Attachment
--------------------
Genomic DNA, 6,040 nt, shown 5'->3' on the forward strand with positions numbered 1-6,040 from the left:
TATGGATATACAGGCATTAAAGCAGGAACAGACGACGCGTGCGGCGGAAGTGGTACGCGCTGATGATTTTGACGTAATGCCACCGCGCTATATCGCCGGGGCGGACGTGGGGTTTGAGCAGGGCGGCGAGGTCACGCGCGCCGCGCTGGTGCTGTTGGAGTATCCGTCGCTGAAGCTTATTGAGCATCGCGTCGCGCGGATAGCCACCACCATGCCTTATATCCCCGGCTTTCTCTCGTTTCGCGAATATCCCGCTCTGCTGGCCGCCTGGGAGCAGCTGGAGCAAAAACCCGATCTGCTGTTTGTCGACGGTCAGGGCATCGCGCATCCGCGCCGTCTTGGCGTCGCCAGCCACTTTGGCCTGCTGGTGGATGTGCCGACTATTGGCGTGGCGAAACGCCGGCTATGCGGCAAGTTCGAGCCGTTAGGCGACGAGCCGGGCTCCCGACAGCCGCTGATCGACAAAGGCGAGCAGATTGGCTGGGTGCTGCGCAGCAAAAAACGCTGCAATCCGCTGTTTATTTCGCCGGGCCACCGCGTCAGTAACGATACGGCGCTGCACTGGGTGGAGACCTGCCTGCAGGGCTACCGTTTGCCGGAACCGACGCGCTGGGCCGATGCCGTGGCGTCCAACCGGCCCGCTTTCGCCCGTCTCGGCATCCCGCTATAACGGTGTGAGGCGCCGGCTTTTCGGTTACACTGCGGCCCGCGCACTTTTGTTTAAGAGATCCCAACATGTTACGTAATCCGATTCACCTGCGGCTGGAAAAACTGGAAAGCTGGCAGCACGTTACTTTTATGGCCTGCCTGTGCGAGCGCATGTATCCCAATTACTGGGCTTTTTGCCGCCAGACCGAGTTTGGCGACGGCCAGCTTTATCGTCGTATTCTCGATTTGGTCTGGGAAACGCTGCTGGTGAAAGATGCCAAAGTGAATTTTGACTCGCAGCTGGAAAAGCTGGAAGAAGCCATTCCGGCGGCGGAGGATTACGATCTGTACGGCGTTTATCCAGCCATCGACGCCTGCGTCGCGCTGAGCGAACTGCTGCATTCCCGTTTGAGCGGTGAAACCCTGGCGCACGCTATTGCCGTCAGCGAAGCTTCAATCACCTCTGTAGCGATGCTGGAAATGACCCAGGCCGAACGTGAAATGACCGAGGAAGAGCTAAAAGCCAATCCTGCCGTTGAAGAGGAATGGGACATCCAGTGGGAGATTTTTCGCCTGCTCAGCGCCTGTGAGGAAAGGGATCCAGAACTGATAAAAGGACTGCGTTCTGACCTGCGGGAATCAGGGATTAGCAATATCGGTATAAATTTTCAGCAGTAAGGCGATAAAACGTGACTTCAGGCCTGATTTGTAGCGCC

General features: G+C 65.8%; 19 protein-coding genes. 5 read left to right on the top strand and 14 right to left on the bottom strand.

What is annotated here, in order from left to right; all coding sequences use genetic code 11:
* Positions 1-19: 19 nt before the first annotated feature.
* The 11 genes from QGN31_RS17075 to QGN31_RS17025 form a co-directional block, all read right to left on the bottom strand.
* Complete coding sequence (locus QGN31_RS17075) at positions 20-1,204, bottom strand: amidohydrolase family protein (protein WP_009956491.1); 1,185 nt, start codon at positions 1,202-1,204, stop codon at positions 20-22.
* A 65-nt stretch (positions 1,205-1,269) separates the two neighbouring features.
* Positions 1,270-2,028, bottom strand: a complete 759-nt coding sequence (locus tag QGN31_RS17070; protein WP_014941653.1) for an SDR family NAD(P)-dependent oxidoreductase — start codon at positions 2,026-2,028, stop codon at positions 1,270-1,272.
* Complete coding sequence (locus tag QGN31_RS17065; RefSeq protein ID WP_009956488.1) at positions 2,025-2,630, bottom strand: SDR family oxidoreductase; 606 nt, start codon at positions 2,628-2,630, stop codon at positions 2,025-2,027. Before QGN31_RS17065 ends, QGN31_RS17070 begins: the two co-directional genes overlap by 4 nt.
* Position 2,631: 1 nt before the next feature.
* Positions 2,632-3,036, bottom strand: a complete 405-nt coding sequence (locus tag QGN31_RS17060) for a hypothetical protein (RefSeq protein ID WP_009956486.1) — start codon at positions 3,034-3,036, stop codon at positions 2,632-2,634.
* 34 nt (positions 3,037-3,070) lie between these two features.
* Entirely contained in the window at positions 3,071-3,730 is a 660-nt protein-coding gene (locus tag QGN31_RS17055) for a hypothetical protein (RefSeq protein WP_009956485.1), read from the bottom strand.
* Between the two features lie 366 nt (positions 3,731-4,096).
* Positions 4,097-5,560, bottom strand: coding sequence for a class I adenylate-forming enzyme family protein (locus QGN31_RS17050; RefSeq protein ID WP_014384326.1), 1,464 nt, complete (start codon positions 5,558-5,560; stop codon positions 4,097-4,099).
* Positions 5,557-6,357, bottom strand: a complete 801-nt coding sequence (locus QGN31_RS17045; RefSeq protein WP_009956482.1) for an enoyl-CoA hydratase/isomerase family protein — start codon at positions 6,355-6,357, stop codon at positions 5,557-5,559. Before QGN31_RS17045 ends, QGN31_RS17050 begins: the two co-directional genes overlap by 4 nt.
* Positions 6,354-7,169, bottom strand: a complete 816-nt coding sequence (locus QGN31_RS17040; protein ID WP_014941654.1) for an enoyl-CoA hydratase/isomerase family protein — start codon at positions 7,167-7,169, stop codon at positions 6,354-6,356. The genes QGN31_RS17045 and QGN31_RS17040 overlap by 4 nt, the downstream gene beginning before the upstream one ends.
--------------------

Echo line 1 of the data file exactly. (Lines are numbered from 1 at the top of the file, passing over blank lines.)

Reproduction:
Genomic DNA, 6,040 nt, shown 5'->3' on the forward strand with positions numbered 1-6,040 from the left: